Climate change has been a pro-active phenomenon and the repercussions are extensive and irreversible. One of the most significant and disturbing impacts of climate change is sea level rise. Water bodies are rising at an alarming rate across the world that causes sudden precarious flooding.
What is the major cause behind the dangerous tidal surge?
The answer is greenhouse gas!
Oceans try to temper the increasing quantities of greenhouse gases poured by humans into our atmosphere. The ocean bodies of the planet successfully manage to absorb over 90% of the heat released by the harmful gases. As a result of this, ocean heating had created a new record in the year 2018. This sea level rise represented the immense toll the adverse human acts have on the oceans.
Climate change and global warming are often used as synonyms. On the other hand, scientists choose to utilize ‘climate change’ for explaining the complicated large-scale transformations that are taking place. Climate change is affecting the climate pattern and weather of our planet in an irrevocable manner.
Sea level rise is one of the major effects of climate change. The average water levels have surged by more than 8 inches from the 1880s. It is also observed that the sea level rise was 3 inches during the past 25 years itself. The ocean level rises almost 0.13 inches every year.
Facts About The Sea Level Rise
Floods over any other natural disaster attribute to the highest number of deaths and devastation in the United States of America. Floods are a huge matter of concern in most parts of the world primarily because delta regions contain large and important community residences.
The reason for sea level rise is related to 3 primary factors and all 3 reasons are triggered by the current climate change on a global level:
I: Thermal Intensification
The water levels expand as soon as they heat up. Heating oceans are one of the major reasons for the sea level rise for the last 25 years.
II: Melting Glaciers
Huge ice formation including mountain caps naturally melts by a small amount every summer. The evaporation of seawater during winter leads to the formation of snow, thus balancing the water cycle. Nonetheless, global warming has prompted continuous high temperatures in recent years. This resulted in higher and much fast-paced summer melting than normal.
Additionally, the formation of snow has also considerably decreased due to late winter and early springtime. This has created an imbalance and caused sea level rise.
III. Disappearing Antarctica and Greenland Ice Sheets Greenland
Increased heating of oceans has caused enormous ice sheets of Antarctica and Greenland to melt at an exponentially quick speed. Researchers believe that seawater and meltwater are gradually seeping under the ice sheets of Greenland. This is further lubricating the ice streams and driving the sea levels higher.
Scientists have allotted special attention to West Antarctica since the Larsen C crack in the ice shelf in 2017. Furthermore, the glaciers in East Antarctica have started revealing unsettling signs of break and destabilization.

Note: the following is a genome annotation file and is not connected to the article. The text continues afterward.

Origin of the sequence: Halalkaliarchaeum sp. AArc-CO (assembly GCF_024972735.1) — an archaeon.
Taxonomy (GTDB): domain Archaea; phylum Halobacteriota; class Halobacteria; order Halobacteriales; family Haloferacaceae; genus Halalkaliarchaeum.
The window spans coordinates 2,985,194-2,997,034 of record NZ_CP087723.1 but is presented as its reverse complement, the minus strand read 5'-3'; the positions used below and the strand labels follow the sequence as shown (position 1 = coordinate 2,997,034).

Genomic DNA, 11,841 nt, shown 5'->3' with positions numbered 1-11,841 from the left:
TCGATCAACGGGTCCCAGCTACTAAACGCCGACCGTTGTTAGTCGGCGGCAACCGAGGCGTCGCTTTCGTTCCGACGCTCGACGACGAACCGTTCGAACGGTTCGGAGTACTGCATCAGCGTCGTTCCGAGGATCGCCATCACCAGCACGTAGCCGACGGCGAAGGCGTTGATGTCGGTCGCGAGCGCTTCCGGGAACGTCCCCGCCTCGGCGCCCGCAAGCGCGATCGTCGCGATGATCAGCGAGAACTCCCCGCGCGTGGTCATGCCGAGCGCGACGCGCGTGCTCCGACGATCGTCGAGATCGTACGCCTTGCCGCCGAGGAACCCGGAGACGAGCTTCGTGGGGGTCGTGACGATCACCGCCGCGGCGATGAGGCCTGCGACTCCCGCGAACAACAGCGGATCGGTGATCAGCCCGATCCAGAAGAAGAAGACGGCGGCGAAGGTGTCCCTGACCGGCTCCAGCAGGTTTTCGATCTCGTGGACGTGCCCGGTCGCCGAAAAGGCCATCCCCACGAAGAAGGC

Coastal habitats are already adversely affected by the devastating effects of sea level rise. However, later on, even a slight increase in water levels will have a resonating impact on the in-lands causing far-reaching erosion, aquifer, soil contamination, loss of habitat for numerous plants, fish, and birds, and wetland flooding.
The rise in sea level is stimulating frequent typhoons, hurricanes, and powerful storms that leave behind heavy rainfall and mass destruction. According to a study, 50% of the deaths during Atlantic hurricanes from 1963 were prompted by storm swells.
Mass migrations are increasing owing to flooding in the coastal and low-lying areas while millions of people are endangered. Internet connectivity is highly vulnerable to sea level rise due to the basic underground communication infrastructure.
Planning for adaptation measures in several coastal regions is underway. These planning commissions are considerably expensive and have long-term prospects for rising water levels. Some common and effective measures include rethinking roadways, building seawalls, and planting suitable vegetation like mangroves that will absorb water.
Jakarta is aiming to build an eighty-foot-high seawall for $40 billion to protect their city. Rotterdam, the Centre for Global Adaptation, is providing models to many sea-facing cities to combat inundation. A Dutch city erected barriers, innovative architectures, and drainage systems like ‘water square’ to avoid land loss. These expensive projects must soon become a community effort to save land and mankind.
Our climate is quickly and irreparably changing. We can prevent this only when we locate the cause and nip it in the bud.
Most predictions state that global warming will continuously accelerate and cause sea level rise to dangerous levels. This indicates the flooding of countless coastal cities. Ongoing research is still trying to figure out the speed and repercussions on the wide swaths of land increasingly going under the water bodies.
The Intergovernmental Panel informed that oceans will rise 10-30 inches by 2100 and witness a 1.5℃ temperature warming. Reports from NASA suggest an enormous 26 inches rise in water bodies within this century. There will be a 216 feet surge in sea level once all the glacial and ice caps melt. This will inundate many countries and some states including Bangladesh and Florida. With the ongoing climatic patterns, this might happen very soon.
Meanwhile, researchers are humanizing and sharpening their data and understanding of sea level rise. Limiting the release of greenhouse gases through a collaborative effort of the nations will surely have a positive impact on climate change.